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Summer Mission: Baylor Grad Student Leading Teachers into China

April 17, 2013

The long flight from Dallas-Fort Worth International Airport will land in Shanghai. From the airport it is a short walk to Zhongshan Park Transit Station. There, Agnes Tang and her companions will take a two-hour bus ride, and nearly 28 hours after leaving Waco they will arrive in Suzhou for a week of teacher training at two migrant schools.

Agnes Tang and Teachers

This will not be Tang's first trip to China. She and her husband were born in Hong Kong, and both are fluent in Mandarin and Cantonese. But, it is English that is the focus of this trip.

Tang is the project coordinator for a professional mission trip sponsored in part by Calvary Baptist Church. Her group will provided English education training for about 45 Chinese teachers. An additional group of volunteers will work with about fifty children, providing tutoring and fluency practice in English.

Tang, a doctoral candidate in Baylor's Curriculum and Instruction program, supervised a similar trip in 2011. She took with her three other graduate students and three secondary teachers from Waco. Working with the China's Education Department, they spent two weeks and trained more than one hundred teachers.

"China wants their students to be able to be proficient in English," Tang says. "But the teachers themselves have not been trained with a native speaker, so a lot of the teaching methods in English are still grammar translation, workbooks, and reading passages. There is not a lot of authentic application, conversation or meaningful learning."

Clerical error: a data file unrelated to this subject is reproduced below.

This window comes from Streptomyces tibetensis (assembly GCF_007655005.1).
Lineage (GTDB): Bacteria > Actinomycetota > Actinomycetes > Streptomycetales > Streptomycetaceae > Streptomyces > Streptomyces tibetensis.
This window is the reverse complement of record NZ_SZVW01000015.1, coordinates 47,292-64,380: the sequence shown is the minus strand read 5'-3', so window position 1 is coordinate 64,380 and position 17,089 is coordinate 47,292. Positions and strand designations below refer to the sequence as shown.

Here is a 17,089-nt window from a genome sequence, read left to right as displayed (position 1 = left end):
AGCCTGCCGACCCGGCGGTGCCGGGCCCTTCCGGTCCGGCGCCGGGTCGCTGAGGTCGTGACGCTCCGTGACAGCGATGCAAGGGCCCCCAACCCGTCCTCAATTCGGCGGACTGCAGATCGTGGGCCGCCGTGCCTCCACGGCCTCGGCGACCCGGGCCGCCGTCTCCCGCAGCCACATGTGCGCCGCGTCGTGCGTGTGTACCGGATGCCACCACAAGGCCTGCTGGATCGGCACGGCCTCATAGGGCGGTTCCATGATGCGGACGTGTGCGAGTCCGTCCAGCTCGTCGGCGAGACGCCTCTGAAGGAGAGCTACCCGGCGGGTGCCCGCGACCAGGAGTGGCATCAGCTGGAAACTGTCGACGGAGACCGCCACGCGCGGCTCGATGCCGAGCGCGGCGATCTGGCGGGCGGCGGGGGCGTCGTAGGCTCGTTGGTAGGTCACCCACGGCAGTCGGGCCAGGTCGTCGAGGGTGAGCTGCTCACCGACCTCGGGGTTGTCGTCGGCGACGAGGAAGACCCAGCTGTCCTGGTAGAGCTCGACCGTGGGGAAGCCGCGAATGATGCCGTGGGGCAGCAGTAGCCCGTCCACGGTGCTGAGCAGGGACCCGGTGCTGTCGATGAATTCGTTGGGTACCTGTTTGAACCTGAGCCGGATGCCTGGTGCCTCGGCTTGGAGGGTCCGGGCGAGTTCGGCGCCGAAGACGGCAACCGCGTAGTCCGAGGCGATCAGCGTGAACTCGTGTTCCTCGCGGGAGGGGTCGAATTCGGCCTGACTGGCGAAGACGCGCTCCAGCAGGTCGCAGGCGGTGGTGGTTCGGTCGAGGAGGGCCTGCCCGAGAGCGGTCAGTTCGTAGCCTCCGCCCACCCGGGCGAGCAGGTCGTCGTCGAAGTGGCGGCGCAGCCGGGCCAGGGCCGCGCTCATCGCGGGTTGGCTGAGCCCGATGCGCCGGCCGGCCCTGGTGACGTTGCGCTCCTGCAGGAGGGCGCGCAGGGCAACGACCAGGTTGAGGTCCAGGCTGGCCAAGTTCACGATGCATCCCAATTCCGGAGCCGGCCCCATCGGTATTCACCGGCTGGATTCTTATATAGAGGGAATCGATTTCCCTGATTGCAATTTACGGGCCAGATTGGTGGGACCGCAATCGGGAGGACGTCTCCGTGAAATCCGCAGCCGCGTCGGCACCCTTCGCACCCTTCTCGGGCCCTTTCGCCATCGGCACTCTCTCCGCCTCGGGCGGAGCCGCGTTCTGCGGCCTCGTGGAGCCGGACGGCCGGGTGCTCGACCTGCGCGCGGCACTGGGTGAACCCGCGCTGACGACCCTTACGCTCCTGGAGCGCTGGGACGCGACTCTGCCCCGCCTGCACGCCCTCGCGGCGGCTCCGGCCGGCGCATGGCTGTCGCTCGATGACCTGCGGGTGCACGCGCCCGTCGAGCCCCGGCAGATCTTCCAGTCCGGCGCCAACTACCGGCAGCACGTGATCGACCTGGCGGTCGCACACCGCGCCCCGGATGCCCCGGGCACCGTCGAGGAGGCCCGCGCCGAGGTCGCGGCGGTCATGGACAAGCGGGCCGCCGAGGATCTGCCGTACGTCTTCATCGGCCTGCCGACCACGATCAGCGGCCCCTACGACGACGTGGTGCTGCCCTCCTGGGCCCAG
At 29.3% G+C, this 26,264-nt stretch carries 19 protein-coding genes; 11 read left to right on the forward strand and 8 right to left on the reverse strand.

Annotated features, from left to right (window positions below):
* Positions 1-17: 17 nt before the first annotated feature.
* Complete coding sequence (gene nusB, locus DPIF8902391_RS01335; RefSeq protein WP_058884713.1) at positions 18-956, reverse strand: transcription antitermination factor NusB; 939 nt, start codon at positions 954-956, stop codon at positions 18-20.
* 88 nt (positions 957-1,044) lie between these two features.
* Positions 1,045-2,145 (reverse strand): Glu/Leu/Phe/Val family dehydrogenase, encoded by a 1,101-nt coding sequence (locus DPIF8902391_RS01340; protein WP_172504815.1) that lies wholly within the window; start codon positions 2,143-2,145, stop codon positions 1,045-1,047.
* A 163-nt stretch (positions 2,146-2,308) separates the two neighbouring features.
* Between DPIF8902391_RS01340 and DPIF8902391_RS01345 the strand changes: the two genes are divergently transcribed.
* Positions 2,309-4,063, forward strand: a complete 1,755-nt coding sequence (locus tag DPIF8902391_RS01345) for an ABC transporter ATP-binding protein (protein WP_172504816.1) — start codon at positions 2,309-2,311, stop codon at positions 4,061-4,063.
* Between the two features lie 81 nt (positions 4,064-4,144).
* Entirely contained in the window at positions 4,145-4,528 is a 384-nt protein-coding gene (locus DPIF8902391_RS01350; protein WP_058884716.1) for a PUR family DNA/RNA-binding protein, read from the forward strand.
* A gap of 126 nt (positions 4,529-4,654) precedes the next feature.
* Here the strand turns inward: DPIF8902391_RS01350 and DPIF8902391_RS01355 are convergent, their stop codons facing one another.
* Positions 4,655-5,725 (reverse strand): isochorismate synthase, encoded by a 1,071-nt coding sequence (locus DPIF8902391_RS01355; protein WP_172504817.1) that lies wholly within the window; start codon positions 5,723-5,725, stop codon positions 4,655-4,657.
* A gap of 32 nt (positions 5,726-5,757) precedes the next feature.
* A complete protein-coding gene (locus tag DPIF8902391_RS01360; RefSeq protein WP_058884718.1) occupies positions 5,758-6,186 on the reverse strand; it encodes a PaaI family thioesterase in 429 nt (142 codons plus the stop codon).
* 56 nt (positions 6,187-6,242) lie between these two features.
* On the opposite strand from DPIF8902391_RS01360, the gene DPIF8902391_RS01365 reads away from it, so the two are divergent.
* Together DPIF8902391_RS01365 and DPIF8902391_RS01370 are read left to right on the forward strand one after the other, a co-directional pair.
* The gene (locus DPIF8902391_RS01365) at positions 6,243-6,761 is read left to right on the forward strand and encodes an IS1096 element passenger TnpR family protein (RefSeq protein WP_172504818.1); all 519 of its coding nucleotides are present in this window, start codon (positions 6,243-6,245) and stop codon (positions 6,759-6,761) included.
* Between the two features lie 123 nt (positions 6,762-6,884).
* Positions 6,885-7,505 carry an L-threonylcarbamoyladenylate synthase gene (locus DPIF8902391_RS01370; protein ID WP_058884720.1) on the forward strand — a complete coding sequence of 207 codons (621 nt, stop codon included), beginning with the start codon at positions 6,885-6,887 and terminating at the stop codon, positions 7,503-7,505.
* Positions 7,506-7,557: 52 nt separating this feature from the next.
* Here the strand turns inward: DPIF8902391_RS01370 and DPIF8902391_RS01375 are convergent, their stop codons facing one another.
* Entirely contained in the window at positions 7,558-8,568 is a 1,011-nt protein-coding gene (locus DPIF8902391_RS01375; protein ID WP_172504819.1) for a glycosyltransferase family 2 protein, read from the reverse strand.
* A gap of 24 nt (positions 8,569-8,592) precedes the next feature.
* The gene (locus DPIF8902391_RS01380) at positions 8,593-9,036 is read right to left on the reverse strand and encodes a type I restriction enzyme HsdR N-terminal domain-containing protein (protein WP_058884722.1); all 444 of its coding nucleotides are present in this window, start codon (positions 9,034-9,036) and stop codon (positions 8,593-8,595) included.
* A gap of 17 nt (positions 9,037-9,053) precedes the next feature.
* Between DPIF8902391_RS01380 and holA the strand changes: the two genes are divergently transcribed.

Authenticity is at the heart of her research at Baylor, where she specializes in ESL instruction and language acquisition. Applying what she has learned is one motivation for her work in China.

"I have some experience with how English is being taught in China and Hong Kong," Tang says. "I want to use what I have learned and my experiences both as a teacher and someone who trains teachers to bring a different approach to China."

While major differences in the American and Chinese educational systems are evident, the students are not all that different.

"In my research and interaction with Chinese international students," Tang says, "I find that many of them are very good at taking tests on reading and grammar, but relatively weak in listening, speaking, and writing."

Along with her experience in curriculum and instruction Tang has incorporated her Christian faith into the project. Tang sees this project as an excellent mission field in a country where it is very difficult to publicly practice one's faith.

"When you're over there they want your expertise in the language so they are willing to hire Americans even though they know that they are Christians," Tang says. "A lot of times (in the classroom) issues of faith come up, and you just can't avoid it."

Tang's trip is sponsored by Calvary Baptist Church as a summer mission. Teachers who have taught English at any level and are comfortable sharing their Christian heritage are welcome to join the trip scheduled for July. Those without formal English teaching experience are welcome to participate in the summer camp for children. The total cost is about $2,500.

"Last year we collected children's book and helped start a children's library in one of the neighborhood community centers," Tang says. "But, due to limitations on luggage, we will not be able to bring very much. We gladly accept donations through Calvary Baptist Church, and donations are tax-deductible."